Well, I was (am) working on a guide to IPv6. Sort of. Mostly about 6to4 technology. However, I’ve been pretty occupied. I noticed today that the ‘big day’ of the IP next generation (now IPv6 usually) has happened. I have not finished the article in time though, so I’ll just point out that, although I don’t have ipv6 directly at xexyl.net – it is still possible to connect here via IPv6. Curious? Try here: Xexyl via IPv6.
And in time, hopefully sooner than later, I’ll get the article done. It’s specifically aimed at manually configuring IPv6 via 6to4, including reverse DNS setup. Otherwise, some interesting statistics (credit goes to: TCP/IP Guide) about IPv6 address space size:
- It’s enough addresses for many trillions of addresses to be assigned to every human being on the planet.
- The earth is about 4.5 billion years old. If we had been assigning IPv6 addresses at a rate of 1 billion per second since the earth was formed, we would have by now used up less than one trillionth of the address space.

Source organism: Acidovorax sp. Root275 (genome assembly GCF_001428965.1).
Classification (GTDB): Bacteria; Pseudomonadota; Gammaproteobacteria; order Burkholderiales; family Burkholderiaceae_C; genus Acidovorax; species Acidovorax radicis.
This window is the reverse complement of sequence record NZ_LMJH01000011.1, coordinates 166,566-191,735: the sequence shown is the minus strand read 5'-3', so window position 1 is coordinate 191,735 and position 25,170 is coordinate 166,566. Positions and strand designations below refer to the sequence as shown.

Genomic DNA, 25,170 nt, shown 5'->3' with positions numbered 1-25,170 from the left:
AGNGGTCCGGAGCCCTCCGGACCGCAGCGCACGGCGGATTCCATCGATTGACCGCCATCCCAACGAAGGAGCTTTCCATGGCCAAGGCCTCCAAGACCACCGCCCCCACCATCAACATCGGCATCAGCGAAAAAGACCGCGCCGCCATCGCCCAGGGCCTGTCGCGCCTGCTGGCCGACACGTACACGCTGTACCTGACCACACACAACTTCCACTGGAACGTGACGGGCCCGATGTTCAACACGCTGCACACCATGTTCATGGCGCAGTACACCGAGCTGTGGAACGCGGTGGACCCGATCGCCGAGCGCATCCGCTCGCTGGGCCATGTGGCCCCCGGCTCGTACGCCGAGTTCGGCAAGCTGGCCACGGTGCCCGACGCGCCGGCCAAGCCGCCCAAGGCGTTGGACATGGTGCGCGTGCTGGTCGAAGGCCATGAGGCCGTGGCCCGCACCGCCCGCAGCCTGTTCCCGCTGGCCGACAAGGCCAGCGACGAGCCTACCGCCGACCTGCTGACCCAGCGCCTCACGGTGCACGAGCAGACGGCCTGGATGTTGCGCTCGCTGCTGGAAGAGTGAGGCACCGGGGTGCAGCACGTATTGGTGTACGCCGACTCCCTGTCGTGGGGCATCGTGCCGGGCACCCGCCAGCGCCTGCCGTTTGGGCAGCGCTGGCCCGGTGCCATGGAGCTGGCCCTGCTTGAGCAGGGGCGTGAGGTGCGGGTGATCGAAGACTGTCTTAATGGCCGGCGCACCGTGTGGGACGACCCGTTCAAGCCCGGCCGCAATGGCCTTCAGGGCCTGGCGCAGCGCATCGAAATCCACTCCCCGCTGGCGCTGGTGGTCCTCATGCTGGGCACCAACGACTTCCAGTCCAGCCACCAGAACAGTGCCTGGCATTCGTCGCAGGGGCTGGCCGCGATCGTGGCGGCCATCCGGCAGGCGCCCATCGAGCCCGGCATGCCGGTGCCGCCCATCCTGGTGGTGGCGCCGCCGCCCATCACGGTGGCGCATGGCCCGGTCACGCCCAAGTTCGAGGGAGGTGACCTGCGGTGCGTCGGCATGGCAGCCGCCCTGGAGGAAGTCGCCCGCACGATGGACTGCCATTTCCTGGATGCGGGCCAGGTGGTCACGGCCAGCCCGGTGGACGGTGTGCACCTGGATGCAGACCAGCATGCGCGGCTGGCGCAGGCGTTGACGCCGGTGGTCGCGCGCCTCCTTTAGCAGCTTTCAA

- The earth’s surface area is about 510 trillion square meters. If a typical computer has a footprint of about a tenth of a square meter, we would have to stack computers 10 billion high blanketing the entire surface of the earth to use up that same trillionth of the address space.
I’ll add that this is equal to 340,282,366,920,938,463,463,374,607,431,768,211,456. What is crazy, is that many programmers, myself included, want more than 64 bits for bit vectors, in their programs (IPv6 has 128 bits). To be fair, though, this does not mean we get 2^64 numbers or ‘bits’ to use. Instead, it’s only 64. Binary is base 2, and therefore, each usable bit is a power of 2. This basically means 1, 2, 4, 8, 16, 32, … all the way to 1,844,674,4073,709,551,616 where each increment is a single bit to use. Essentially, this equates to 64 different on or off flags when the width of the integer is 2^64.
In any case, we should be set for some while IF we actually get there. For now though, you can browse this site in IPv6 or IPv4 as long as you have access to the IPv6 internet.